What Threatens the Economy in 2021?
For most people, 2020 has turned out to be a year they would rather forget. Dominated by COVID, lockdowns, and economic stagnation, each month seems to bring new twists and turns. By now, most people are wishing for a return to normal. They’re tired of the constant fear that’s being drummed into their heads, and they’re looking forward to getting their lives back on track. But will 2021 be any better?
The economic slowdown that occurred this year was a massive own goal, the result of governments panicking and shooting themselves in the foot. The economic consequences of shutting down businesses have been disastrous, and hindsight has demonstrated that much of that was probably avoidable. But what’s done is done, and now we have to deal with the results of what has already happened.
While many had been hoping for a V-shaped recovery, that never came to fruition. And now we’re faced with the very real possibility of a double-dip recession. Unlike the 2008 financial crisis, the next crash could encompass numerous areas all at once. Here are four of the primary threats to the economy in 2021.
1. Housing Bubble
While the current housing bubble may not be as prominent as the one that collapsed catastrophically in 2008, there is nonetheless a bubble. The worst effects of the last housing bubble were never allowed to shake out, as the Federal Reserve pumped trillions of dollars into the financial system to keep housing prices elevated. They succeeded in that endeavor, yet failed to address the underlying issue: many people who had bought homes couldn’t afford them.
Many of those homeowners remained underwater in their mortgages for years, while others struggled to continue paying their mortgages. And with the recent rounds of layoffs, millions of households are finding themselves unable to make their monthly payments. If this goes on much longer, we could see another wave of mortgage defaults and a return to the days of homeowners walking away from their mortgages.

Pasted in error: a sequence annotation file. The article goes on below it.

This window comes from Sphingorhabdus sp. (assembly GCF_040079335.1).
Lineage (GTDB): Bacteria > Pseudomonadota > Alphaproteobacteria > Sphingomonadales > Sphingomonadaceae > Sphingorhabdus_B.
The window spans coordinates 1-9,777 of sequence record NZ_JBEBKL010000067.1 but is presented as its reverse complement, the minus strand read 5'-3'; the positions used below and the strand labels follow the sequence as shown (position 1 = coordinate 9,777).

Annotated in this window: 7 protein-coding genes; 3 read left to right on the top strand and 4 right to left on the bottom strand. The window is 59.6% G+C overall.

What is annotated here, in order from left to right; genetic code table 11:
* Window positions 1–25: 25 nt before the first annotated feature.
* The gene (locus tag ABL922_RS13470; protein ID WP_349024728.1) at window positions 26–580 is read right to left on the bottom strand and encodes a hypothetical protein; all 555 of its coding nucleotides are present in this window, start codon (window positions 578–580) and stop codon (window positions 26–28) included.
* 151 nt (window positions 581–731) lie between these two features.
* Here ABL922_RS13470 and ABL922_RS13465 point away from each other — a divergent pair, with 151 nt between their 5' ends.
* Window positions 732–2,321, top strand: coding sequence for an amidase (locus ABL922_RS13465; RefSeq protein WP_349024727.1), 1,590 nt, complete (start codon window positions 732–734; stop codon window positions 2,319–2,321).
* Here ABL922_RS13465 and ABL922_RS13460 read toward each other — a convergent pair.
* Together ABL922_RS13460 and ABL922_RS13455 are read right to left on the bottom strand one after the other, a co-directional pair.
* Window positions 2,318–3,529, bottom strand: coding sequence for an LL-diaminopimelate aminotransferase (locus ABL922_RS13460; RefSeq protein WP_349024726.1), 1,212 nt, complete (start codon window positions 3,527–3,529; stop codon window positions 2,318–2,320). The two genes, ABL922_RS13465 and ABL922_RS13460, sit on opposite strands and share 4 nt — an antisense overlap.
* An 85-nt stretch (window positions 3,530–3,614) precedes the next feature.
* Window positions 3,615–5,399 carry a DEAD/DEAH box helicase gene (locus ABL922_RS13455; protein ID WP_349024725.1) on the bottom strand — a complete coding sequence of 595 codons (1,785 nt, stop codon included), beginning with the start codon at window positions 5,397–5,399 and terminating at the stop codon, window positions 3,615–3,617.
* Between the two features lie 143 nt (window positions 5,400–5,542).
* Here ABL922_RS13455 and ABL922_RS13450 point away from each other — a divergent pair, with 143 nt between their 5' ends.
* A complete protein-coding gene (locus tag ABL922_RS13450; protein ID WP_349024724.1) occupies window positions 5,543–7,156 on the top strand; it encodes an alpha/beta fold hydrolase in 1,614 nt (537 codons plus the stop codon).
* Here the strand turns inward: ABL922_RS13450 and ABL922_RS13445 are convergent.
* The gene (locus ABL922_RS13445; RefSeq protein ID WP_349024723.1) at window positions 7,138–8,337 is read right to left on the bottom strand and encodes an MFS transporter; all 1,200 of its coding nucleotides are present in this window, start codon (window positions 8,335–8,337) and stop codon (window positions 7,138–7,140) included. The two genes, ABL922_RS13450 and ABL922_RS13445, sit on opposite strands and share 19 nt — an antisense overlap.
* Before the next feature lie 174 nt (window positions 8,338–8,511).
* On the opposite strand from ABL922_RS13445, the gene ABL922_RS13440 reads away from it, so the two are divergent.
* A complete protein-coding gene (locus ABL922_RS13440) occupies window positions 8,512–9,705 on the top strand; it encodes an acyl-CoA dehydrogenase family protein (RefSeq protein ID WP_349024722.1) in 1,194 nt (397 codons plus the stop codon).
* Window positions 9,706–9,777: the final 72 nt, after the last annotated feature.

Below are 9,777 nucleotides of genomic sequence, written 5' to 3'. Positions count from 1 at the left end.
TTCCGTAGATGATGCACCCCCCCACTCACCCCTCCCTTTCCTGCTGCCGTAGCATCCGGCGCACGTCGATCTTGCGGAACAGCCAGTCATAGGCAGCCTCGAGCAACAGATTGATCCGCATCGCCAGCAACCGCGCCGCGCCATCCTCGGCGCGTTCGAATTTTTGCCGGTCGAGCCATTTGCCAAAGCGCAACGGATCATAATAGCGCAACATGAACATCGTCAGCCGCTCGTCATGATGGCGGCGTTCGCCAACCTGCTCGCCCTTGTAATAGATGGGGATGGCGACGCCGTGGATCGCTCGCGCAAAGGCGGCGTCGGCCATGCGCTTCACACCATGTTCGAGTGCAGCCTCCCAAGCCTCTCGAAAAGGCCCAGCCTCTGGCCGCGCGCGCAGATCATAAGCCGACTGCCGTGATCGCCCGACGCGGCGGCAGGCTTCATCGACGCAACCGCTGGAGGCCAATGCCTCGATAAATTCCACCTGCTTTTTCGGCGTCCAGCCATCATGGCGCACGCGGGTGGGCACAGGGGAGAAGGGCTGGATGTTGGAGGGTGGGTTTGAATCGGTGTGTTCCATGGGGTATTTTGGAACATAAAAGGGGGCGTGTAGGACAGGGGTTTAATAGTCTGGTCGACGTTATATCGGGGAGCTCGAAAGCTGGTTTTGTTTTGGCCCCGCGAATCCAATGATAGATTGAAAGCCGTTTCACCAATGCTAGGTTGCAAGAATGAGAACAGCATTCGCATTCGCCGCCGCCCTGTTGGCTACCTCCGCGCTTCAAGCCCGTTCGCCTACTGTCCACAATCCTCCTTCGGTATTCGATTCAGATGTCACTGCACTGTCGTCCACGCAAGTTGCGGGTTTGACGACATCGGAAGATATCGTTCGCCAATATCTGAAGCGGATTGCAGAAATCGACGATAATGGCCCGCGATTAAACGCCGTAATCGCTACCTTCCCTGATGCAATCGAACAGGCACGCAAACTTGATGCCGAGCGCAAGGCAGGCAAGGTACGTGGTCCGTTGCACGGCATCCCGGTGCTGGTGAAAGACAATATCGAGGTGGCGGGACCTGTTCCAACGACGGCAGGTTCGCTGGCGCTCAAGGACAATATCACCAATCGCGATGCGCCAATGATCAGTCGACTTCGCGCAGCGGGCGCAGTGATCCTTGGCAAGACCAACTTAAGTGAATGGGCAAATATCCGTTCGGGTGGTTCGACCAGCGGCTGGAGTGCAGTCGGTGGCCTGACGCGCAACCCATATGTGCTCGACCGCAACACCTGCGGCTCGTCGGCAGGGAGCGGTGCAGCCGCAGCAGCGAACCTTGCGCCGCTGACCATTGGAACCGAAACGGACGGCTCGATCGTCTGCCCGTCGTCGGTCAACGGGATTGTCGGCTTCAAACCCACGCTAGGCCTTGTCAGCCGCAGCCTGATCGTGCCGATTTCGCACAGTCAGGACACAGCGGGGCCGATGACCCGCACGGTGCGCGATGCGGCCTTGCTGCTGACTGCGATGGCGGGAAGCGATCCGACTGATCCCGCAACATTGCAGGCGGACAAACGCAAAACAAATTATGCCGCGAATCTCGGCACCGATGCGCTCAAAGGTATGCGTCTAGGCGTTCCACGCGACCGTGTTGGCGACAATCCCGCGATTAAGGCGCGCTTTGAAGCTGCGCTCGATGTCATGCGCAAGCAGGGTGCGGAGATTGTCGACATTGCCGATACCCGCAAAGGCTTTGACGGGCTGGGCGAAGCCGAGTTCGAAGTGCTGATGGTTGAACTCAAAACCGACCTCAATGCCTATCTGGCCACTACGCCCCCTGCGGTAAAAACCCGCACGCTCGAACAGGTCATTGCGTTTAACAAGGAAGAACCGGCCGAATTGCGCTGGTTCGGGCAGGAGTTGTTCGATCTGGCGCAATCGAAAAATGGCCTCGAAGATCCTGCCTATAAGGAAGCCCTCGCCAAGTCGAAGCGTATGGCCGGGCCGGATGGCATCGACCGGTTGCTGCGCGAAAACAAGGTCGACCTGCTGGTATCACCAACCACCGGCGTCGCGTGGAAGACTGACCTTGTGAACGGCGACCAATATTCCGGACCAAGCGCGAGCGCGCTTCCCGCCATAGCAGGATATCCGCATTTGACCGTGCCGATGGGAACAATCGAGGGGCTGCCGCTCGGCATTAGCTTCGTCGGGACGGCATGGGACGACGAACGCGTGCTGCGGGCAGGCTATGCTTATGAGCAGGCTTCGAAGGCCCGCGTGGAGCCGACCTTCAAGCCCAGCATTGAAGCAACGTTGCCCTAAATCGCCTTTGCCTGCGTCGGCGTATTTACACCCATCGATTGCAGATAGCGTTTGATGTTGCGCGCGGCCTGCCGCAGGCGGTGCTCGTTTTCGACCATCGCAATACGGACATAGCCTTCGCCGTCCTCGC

2. Commercial Real Estate
Now that work-from-home culture has become ingrained at many companies, executives and bean counters are beginning to realize that they don’t need the massive amounts of office space they once thought they did. The idea of leaning out their office holdings and saving millions of dollars a year in rent, upkeep, and property taxes is an appealing one to corporations both large and small. Don’t be surprised to see many firms not renewing leases on office space, or trying to sell or repurpose office buildings or land they own.
With many smaller businesses now permanently out of business, malls and shopping centers are becoming ghost towns even more rapidly than they were before. And that too will have profound ramifications on the commercial real estate market. Major commercial landlords could face a financial crunch, up to and including bankruptcy, if this trend continues.
3. Businesses Closing
Small businesses have been the engine of American growth for decades, and even today they employ nearly 50 percent of the private sector workforce. But since many of them lack the cash resources that larger companies do, they’ve been adversely affected by COVID lockdowns. Many have had to furlough or lay off employees, reduce hours, or even close down temporarily. 60% of businesses that closed during COVID ended up shutting down permanently. One-third of restaurants are expected to close. And with future consumer demand unsure, as millions of Americans remain out of work, the outlook for the future isn’t very bright.